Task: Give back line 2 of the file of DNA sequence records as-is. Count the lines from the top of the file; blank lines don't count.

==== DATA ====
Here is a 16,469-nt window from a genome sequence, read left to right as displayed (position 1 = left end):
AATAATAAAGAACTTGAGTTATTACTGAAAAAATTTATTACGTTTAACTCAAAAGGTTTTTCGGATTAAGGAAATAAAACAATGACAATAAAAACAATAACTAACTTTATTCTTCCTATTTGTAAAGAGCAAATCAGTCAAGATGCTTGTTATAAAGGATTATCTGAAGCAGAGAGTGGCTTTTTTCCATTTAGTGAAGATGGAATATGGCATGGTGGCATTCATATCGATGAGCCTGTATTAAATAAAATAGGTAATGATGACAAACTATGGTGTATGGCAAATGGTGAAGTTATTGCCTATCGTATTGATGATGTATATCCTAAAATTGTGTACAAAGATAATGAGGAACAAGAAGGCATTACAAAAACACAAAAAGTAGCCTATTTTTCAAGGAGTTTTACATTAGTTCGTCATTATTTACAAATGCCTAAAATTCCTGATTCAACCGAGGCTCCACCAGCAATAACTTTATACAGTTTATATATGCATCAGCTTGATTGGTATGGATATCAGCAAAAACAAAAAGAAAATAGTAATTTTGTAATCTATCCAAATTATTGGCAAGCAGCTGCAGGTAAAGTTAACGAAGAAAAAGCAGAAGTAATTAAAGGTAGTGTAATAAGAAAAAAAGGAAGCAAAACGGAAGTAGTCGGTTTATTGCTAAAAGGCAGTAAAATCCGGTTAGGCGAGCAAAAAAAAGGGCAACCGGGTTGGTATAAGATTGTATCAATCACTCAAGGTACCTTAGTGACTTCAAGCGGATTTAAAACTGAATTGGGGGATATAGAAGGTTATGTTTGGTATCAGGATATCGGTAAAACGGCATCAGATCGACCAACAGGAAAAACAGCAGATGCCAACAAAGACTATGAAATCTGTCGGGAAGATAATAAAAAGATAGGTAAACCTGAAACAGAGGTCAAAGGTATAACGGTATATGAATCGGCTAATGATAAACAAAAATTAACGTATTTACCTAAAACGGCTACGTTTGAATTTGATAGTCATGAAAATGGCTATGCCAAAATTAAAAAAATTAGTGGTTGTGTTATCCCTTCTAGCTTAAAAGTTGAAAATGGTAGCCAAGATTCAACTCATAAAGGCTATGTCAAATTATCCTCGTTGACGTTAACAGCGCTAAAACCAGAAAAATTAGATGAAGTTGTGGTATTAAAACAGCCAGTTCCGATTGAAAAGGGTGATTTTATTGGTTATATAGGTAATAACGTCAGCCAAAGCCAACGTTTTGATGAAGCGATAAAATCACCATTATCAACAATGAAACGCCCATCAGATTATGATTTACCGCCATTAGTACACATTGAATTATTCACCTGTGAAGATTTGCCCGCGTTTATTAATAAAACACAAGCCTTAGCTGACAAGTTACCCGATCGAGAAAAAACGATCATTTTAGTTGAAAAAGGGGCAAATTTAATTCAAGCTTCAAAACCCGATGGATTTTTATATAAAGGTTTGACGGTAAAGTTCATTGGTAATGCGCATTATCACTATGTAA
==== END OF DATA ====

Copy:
AATAATAAAGAACTTGAGTTATTACTGAAAAAATTTATTACGTTTAACTCAAAAGGTTTTTCGGATTAAGGAAATAAAACAATGACAATAAAAACAATAACTAACTTTATTCTTCCTATTTGTAAAGAGCAAATCAGTCAAGATGCTTGTTATAAAGGATTATCTGAAGCAGAGAGTGGCTTTTTTCCATTTAGTGAAGATGGAATATGGCATGGTGGCATTCATATCGATGAGCCTGTATTAAATAAAATAGGTAATGATGACAAACTATGGTGTATGGCAAATGGTGAAGTTATTGCCTATCGTATTGATGATGTATATCCTAAAATTGTGTACAAAGATAATGAGGAACAAGAAGGCATTACAAAAACACAAAAAGTAGCCTATTTTTCAAGGAGTTTTACATTAGTTCGTCATTATTTACAAATGCCTAAAATTCCTGATTCAACCGAGGCTCCACCAGCAATAACTTTATACAGTTTATATATGCATCAGCTTGATTGGTATGGATATCAGCAAAAACAAAAAGAAAATAGTAATTTTGTAATCTATCCAAATTATTGGCAAGCAGCTGCAGGTAAAGTTAACGAAGAAAAAGCAGAAGTAATTAAAGGTAGTGTAATAAGAAAAAAAGGAAGCAAAACGGAAGTAGTCGGTTTATTGCTAAAAGGCAGTAAAATCCGGTTAGGCGAGCAAAAAAAAGGGCAACCGGGTTGGTATAAGATTGTATCAATCACTCAAGGTACCTTAGTGACTTCAAGCGGATTTAAAACTGAATTGGGGGATATAGAAGGTTATGTTTGGTATCAGGATATCGGTAAAACGGCATCAGATCGACCAACAGGAAAAACAGCAGATGCCAACAAAGACTATGAAATCTGTCGGGAAGATAATAAAAAGATAGGTAAACCTGAAACAGAGGTCAAAGGTATAACGGTATATGAATCGGCTAATGATAAACAAAAATTAACGTATTTACCTAAAACGGCTACGTTTGAATTTGATAGTCATGAAAATGGCTATGCCAAAATTAAAAAAATTAGTGGTTGTGTTATCCCTTCTAGCTTAAAAGTTGAAAATGGTAGCCAAGATTCAACTCATAAAGGCTATGTCAAATTATCCTCGTTGACGTTAACAGCGCTAAAACCAGAAAAATTAGATGAAGTTGTGGTATTAAAACAGCCAGTTCCGATTGAAAAGGGTGATTTTATTGGTTATATAGGTAATAACGTCAGCCAAAGCCAACGTTTTGATGAAGCGATAAAATCACCATTATCAACAATGAAACGCCCATCAGATTATGATTTACCGCCATTAGTACACATTGAATTATTCACCTGTGAAGATTTGCCCGCGTTTATTAATAAAACACAAGCCTTAGCTGACAAGTTACCCGATCGAGAAAAAACGATCATTTTAGTTGAAAAAGGGGCAAATTTAATTCAAGCTTCAAAACCCGATGGATTTTTATATAAAGGTTTGACGGTAAAGTTCATTGGTAATGCGCATTATCACTATGTAA